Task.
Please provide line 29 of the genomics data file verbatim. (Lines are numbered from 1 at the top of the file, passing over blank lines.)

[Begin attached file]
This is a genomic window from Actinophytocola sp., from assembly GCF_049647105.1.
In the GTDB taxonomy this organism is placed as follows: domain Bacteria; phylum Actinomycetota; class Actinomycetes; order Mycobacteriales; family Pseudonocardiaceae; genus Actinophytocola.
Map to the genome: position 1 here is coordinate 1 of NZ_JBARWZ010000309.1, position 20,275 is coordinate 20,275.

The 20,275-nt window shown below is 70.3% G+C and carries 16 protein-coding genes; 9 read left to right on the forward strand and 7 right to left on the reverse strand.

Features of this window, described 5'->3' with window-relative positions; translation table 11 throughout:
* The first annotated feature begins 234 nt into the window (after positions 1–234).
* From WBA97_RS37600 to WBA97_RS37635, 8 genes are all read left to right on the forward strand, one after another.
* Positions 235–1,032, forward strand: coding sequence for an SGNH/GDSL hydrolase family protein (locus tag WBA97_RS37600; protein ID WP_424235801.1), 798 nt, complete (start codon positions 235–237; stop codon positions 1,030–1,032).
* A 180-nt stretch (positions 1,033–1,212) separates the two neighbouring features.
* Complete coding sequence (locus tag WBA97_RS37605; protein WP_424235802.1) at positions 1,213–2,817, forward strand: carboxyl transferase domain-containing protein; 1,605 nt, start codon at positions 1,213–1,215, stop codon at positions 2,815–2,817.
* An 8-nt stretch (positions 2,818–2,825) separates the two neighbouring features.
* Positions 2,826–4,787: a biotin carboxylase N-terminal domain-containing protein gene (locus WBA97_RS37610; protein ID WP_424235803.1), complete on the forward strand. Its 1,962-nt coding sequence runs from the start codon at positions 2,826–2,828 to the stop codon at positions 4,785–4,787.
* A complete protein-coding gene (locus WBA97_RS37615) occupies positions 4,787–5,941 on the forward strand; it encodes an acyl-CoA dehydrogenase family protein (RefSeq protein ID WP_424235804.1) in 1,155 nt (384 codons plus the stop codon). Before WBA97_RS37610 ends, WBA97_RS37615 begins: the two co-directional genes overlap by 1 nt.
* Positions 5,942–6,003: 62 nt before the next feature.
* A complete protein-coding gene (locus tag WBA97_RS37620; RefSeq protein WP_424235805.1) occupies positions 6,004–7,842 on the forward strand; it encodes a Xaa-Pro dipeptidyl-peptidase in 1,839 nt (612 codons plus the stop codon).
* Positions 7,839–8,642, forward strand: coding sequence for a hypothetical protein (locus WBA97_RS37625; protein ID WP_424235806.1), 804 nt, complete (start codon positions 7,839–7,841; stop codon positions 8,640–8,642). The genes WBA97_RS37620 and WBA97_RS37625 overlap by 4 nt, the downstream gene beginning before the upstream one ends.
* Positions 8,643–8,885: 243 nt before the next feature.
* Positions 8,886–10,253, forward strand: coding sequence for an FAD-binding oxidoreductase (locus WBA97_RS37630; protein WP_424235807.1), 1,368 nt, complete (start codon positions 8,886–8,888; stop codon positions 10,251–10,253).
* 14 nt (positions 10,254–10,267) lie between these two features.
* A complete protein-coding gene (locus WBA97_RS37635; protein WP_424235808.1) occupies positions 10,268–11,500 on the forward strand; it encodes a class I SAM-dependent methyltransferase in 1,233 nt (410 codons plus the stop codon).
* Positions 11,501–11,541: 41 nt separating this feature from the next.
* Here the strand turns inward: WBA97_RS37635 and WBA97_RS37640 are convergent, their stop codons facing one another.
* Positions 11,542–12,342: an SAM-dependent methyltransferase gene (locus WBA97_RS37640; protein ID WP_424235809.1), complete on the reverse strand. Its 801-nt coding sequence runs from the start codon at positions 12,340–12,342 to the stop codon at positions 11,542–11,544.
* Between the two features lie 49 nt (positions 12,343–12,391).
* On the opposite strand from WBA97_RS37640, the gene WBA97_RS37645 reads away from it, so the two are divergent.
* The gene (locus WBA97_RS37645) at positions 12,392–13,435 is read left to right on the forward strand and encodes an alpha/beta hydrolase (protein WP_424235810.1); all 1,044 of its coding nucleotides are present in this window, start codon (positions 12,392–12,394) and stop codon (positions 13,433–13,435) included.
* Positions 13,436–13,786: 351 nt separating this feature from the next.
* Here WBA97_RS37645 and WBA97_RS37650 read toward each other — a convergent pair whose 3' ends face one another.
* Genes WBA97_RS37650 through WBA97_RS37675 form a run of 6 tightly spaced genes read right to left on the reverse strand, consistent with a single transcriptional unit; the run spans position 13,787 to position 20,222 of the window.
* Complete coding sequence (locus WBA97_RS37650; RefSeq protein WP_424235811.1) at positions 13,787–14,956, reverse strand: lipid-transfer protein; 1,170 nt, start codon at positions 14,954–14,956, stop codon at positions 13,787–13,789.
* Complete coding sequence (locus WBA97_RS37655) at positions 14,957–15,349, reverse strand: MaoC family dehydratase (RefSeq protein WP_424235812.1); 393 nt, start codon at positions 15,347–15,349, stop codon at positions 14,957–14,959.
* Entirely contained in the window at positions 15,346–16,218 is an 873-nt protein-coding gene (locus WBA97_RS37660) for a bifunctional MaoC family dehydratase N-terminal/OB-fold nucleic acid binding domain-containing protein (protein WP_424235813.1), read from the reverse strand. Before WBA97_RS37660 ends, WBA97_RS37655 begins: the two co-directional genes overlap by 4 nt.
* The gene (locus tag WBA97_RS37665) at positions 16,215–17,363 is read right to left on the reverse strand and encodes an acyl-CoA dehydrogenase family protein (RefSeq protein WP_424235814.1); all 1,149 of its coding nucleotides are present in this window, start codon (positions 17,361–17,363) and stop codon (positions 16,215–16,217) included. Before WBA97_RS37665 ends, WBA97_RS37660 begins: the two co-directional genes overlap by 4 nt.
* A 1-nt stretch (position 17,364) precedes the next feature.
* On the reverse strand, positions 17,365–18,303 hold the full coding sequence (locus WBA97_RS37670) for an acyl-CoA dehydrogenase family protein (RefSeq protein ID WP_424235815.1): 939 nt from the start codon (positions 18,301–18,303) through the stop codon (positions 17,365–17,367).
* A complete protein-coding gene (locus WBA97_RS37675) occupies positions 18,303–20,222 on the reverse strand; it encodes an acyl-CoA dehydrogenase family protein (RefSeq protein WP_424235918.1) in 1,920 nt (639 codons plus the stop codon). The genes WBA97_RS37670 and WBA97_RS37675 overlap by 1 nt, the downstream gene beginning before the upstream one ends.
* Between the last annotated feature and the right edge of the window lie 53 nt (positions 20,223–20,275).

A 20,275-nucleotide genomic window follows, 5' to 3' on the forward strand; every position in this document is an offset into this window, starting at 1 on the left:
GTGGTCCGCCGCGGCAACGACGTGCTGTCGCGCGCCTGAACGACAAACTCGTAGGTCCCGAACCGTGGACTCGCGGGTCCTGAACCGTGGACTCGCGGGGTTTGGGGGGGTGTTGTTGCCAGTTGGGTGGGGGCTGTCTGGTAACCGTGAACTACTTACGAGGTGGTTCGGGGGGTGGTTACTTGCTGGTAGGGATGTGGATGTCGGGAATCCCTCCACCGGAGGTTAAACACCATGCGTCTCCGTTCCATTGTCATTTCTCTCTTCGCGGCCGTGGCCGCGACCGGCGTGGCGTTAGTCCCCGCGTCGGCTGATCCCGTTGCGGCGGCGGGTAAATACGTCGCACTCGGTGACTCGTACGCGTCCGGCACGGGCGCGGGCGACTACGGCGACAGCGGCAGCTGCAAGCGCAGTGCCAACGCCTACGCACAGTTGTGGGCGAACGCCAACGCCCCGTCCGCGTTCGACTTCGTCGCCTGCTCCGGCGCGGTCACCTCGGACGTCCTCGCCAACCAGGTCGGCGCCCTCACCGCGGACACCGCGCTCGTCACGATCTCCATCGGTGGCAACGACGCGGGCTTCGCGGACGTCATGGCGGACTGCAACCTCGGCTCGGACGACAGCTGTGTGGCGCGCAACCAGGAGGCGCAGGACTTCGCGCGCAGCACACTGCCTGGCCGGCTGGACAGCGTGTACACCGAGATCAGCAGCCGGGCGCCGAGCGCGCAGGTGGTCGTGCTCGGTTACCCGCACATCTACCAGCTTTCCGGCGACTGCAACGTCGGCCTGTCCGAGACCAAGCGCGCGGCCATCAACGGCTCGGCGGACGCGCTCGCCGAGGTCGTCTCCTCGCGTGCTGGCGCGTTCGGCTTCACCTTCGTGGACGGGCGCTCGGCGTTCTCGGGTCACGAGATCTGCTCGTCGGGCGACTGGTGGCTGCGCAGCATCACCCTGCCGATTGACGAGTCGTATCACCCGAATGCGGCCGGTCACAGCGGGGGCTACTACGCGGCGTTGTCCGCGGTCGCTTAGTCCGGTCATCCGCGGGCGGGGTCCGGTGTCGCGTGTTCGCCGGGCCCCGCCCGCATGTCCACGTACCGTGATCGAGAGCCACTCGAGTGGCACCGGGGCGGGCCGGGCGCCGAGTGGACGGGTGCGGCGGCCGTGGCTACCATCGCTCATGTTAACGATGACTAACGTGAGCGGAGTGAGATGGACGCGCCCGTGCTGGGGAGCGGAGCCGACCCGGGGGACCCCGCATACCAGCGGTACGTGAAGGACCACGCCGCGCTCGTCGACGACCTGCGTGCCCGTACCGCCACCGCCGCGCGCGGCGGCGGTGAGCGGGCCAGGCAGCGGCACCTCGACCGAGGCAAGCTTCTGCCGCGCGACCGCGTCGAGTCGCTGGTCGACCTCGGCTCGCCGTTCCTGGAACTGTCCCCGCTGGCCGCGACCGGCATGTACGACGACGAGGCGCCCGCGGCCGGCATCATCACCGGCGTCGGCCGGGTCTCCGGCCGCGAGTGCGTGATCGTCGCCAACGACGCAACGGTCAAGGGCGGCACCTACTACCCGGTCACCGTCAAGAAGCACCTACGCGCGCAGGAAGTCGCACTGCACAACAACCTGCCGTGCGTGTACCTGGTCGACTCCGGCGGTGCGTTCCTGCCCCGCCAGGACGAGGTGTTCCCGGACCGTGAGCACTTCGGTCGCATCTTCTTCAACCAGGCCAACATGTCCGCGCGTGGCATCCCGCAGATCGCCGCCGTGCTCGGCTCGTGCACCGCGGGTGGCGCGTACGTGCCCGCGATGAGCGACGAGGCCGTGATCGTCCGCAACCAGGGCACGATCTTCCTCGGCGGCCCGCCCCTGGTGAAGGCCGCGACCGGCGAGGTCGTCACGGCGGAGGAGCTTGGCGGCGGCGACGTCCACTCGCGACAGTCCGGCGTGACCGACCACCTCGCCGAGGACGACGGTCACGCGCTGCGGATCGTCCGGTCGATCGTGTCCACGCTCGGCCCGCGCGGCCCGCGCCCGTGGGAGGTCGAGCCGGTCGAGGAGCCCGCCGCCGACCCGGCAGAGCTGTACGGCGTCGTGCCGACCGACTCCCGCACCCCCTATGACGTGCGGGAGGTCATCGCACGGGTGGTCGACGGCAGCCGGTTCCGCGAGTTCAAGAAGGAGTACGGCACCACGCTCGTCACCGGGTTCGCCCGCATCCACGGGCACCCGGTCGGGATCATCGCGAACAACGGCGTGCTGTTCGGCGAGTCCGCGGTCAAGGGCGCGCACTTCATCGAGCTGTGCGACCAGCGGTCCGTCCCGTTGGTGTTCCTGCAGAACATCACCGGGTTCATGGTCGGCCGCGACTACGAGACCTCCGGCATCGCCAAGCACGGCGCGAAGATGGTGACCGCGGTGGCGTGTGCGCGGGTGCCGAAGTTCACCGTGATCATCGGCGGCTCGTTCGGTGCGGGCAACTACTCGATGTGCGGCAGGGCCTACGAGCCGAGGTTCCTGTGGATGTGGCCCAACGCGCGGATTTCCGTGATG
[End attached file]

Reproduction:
* Genes WBA97_RS37650 through WBA97_RS37675 form a run of 6 tightly spaced genes read right to left on the reverse strand, consistent with a single transcriptional unit; the run spans position 13,787 to position 20,222 of the window.